If you are the owner and winemaker of a small winery in Australia it helps to have a sense of humour. It is essential if you are self-taught and don’t know the name of your banker – unless, that is, you are either terribly poor or terribly wealthy. For every outrageous sling of fortune by nature (frost, fire, drought, flood) there are gnomes in the halls of power working day and night to come up with ever more detailed warnings of hellfire and damnation.
Enter English-born John Eason, who studied medicine at Cambridge, was one of a team of three who set up the first liver transplant programme in London; became so dismayed at the British health system, moved to the remote Jamieson Valley in 1991 with Australian-born wife Janene, pregnant with son Harry; and spent two years building a house and writing two (unpublished) novels. They had planted oranges, lemon and olive trees, and a couple of hundred vines of cabernet sauvignon, shiraz, merlot, pinot noir and garganega. Armed with a bucket and stick, Eason made several vintages of what he describes as ‘mouth-puckeringly undrinkable’ wines except for two pinots which ‘turned out nice(ish).’
It was enough for the Easons. They pulled out the existing vines in 2001, and planted 2ha of clonal pinot noir MV6, 114, 115 and 777. The first vintage was 2006; it, and 2008, were made at Delatite, but with the involvement of Eason. 2007 was trashed by frost, 2009 was blighted by smoke, 2011 by the incessant rain, smoke taint returning in 2020. It had tested his sense of humour to the limit when Eason emailed me thus: ‘I have just finished building my winery/fire-bunker, of which I enclose a photo. I’m all tooled up to make the 2011 vintage myself: all I need is the grapes. Knew I should have sacrificed more virgins…’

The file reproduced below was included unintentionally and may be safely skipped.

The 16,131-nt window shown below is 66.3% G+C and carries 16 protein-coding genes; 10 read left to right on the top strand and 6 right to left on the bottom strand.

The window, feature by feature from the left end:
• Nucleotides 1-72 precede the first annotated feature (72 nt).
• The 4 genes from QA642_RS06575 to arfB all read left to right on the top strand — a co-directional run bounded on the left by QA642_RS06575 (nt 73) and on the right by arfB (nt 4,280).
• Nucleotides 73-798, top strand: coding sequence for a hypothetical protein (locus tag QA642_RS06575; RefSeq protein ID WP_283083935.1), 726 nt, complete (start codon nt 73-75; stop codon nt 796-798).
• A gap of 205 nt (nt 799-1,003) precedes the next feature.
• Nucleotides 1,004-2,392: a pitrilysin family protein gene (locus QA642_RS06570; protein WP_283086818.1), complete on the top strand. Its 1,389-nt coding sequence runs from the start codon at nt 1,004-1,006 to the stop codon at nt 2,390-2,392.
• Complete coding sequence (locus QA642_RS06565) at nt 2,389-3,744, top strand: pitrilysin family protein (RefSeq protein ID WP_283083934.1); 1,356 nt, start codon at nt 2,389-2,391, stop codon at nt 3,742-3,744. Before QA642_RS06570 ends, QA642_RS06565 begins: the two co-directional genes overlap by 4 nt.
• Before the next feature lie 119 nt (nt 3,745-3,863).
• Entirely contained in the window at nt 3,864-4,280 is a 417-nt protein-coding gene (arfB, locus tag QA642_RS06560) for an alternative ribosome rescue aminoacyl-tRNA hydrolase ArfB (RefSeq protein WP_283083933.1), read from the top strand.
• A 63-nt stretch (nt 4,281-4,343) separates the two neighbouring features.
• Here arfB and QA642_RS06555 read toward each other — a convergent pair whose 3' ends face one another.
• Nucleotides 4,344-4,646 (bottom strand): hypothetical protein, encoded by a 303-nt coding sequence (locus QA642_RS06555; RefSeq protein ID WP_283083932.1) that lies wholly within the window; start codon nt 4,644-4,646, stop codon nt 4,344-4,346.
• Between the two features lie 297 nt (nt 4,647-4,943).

Perhaps he did: the Chardonnay is a wine for them, even if a long time coming.
2022 Mount Terrible Chardonnay
This inaugural release is a triumph. Its purity, focus and length hasn’t been achieved by cutting down every facet of the wine. It has all the indicia of cool grown chardonnay, starting quietly enough but accelerating continuously to the intense, classic white peach and grapefruit duo on the long palate and lingering, fresh aftertaste. Only 45 dozen produced.
97 points, drink to 2037, 12.7% alc, Screwcap, $45
2019 Mount Terrible Jamieson Pinot Noir
Hand-picked, 5-day cold soak, 20% whole bunches open fermented, basket pressed gravity flow, French barriques (33% new) for 18 months, racked three times. It has complex cherry/plum/spice/earth flavours on the long palate, which have a savoury anchor.
95 points, drink to 2030, 13.3% alc, Screwcap, $45
2022 Mount Terrible Pinot Noir Rose
Light but vivid hue. Strawberry/raspberry aromas: purity for short. This has real presence, real pinot fruit; made from the ground up. Its mouthfeel and texture are also admirable.
94 points, drink to 2027, 13% alc, Screwcap, $25